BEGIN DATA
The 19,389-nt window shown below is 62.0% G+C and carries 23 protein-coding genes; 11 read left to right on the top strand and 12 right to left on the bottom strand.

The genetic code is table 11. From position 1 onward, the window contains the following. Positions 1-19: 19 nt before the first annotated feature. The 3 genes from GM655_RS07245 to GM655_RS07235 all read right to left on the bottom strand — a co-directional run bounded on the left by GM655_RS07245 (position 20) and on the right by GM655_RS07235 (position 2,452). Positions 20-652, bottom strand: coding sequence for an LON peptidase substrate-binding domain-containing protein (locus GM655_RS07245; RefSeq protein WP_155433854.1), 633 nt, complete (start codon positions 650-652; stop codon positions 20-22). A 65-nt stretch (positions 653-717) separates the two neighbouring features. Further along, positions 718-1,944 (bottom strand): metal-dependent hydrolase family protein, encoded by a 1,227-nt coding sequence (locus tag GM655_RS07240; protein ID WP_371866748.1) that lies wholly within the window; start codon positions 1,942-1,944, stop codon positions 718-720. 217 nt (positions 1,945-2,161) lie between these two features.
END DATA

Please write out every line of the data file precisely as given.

The 19,389-nt window shown below is 62.0% G+C and carries 23 protein-coding genes; 11 read left to right on the top strand and 12 right to left on the bottom strand.

The genetic code is table 11. From position 1 onward, the window contains the following. Positions 1-19: 19 nt before the first annotated feature. The 3 genes from GM655_RS07245 to GM655_RS07235 all read right to left on the bottom strand — a co-directional run bounded on the left by GM655_RS07245 (position 20) and on the right by GM655_RS07235 (position 2,452). Positions 20-652, bottom strand: coding sequence for an LON peptidase substrate-binding domain-containing protein (locus GM655_RS07245; RefSeq protein WP_155433854.1), 633 nt, complete (start codon positions 650-652; stop codon positions 20-22). A 65-nt stretch (positions 653-717) separates the two neighbouring features. Further along, positions 718-1,944 (bottom strand): metal-dependent hydrolase family protein, encoded by a 1,227-nt coding sequence (locus tag GM655_RS07240; protein ID WP_371866748.1) that lies wholly within the window; start codon positions 1,942-1,944, stop codon positions 718-720. 217 nt (positions 1,945-2,161) lie between these two features.